As the end of 2009 approaches, a significant opportunity awaits many individuals.  Beginning in 2010, taxpayers will be able to convert their traditional IRA (and funds that have been rolled over from a qualified plan) to a Roth IRA, regardless of their income level or filing status.  What’s more, the tax on the taxable income generated from a 2010 conversion may be deferred until 2011 and 2012.  This new conversion option presents both tax planning opportunities and challenges for 2009, 2010 and 2011. 

Before 2010, only individuals with modified adjusted gross incomes (AGI) of $100,000 or less can convert amounts in the traditional IRA to a Roth IRA.  Moreover, married taxpayers filing separate returns have also been prohibited from converting their traditional IRA to a Roth IRA as well.  However, beginning in 2010, the $100,000 AGI limit on conversions of traditional IRAs to Roth IRAs is eliminated completely.  This special treatment gives everyone, regardless of his or her income level the opportunity to convert a traditional IRA to a Roth IRA.  Additionally, filing status restrictions are also lifted, allowing married taxpayers filing a separate return to convert a traditional IRA to a Roth IRA.

It is important to understand that an IRA conversion is treated as a taxable distribution, taxed as ordinary income at your marginal tax rate.  This, in effect, accelerates that taxable income that you would eventually pay on distributions from a traditional IRA once you retire, but does so in exchange for never taxing any future appreciation in the value of your account from what it is today.  That is often a significant tax advantage.  You should also note that unlike a withdrawal from an IRA, a conversion does not trigger any 10 percent early withdrawal penalties.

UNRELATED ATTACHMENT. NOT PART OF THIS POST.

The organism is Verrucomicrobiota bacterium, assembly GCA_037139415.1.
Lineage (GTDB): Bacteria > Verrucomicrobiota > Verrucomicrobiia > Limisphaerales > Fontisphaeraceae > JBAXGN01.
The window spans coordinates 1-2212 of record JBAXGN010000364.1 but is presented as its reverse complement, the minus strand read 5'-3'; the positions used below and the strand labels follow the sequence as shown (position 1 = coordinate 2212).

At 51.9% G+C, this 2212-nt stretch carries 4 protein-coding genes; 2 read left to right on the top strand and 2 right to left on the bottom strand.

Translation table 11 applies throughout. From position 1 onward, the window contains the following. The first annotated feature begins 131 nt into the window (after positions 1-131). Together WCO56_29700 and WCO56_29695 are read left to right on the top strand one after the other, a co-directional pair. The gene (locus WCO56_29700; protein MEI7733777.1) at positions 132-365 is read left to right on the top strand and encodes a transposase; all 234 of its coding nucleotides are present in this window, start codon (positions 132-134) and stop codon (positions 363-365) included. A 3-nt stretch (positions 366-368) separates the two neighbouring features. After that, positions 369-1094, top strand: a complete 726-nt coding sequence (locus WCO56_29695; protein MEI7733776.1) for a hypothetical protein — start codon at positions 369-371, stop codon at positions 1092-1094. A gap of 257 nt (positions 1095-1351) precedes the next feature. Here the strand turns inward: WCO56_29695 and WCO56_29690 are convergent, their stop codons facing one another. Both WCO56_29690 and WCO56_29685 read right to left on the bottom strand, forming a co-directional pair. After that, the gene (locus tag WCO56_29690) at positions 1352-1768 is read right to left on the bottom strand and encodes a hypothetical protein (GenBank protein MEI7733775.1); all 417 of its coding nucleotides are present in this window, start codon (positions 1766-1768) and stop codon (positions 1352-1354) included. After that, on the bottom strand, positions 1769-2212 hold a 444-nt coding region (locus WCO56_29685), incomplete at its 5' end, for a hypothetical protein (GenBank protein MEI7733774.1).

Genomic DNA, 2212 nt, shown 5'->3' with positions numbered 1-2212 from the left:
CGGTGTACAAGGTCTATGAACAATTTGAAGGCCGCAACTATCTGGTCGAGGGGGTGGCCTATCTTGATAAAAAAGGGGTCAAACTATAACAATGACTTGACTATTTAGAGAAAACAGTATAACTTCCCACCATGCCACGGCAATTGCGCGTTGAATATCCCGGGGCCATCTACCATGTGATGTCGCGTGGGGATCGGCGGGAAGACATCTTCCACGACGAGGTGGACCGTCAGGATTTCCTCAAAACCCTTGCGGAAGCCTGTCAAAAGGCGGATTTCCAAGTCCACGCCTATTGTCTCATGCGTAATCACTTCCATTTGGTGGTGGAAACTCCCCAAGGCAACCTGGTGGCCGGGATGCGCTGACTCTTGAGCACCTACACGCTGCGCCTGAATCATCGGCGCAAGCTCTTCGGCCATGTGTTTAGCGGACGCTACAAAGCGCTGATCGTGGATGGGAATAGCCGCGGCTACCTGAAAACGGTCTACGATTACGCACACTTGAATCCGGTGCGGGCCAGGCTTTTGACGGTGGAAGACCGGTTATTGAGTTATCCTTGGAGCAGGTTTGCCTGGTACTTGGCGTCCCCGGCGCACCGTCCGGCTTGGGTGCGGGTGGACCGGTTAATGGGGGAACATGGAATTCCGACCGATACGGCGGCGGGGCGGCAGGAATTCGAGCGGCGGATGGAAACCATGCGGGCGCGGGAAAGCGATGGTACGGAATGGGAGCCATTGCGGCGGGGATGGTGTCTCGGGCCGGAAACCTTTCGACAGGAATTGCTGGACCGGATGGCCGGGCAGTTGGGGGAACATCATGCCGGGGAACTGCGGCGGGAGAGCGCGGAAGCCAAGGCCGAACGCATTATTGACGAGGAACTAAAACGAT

Although conversion to a Roth IRA does trigger immediate taxable income, Congress provided a special incentive in 2010 to jump-start Roth conversions.  In 2010 (and 2010 only), individuals will have the choice of recognizing their conversion income in 2010 or averaging it over 2011 and 2012.  The latter option, which the taxpayer must elect to put into effect, allows you to pay taxes on the converted amounts ratably over two years, instead of recognizing it all as income in one ear.  You will be taxed at the rates in effect for 2011 and 2012. 

For some taxpayers, their tax rate may rise after 2010 even if their income does not.  President Obama has proposed, and Congress is expected to enact, legislation to restore the top two pre-2001 marginal income tax rates after 2010.  This means that the top two brackets will be 39.6 percent and 36 percent after 2010.  Consequently, if you do not want to take the chance that your income tax rate will be higher in 2011 and 2012 than in 2010, you may want to elect to pay the full tax on the Roth conversion on your 2010 income tax return, at 2010 income tax rates.

Higher-income individuals, who plan to pay the entire conversion tax in 2010 instead of ratably in 2011 and 2012 because of the anticipated increase in the top marginal tax rates, may want to avoid, for year-end 2009, the traditional year-end-planning techniques of accelerating deductions and deferring income.  Alternatively, consider doing the opposite this year to avoid being pushed into the highest brackets by a large IRA to Roth IRA conversion.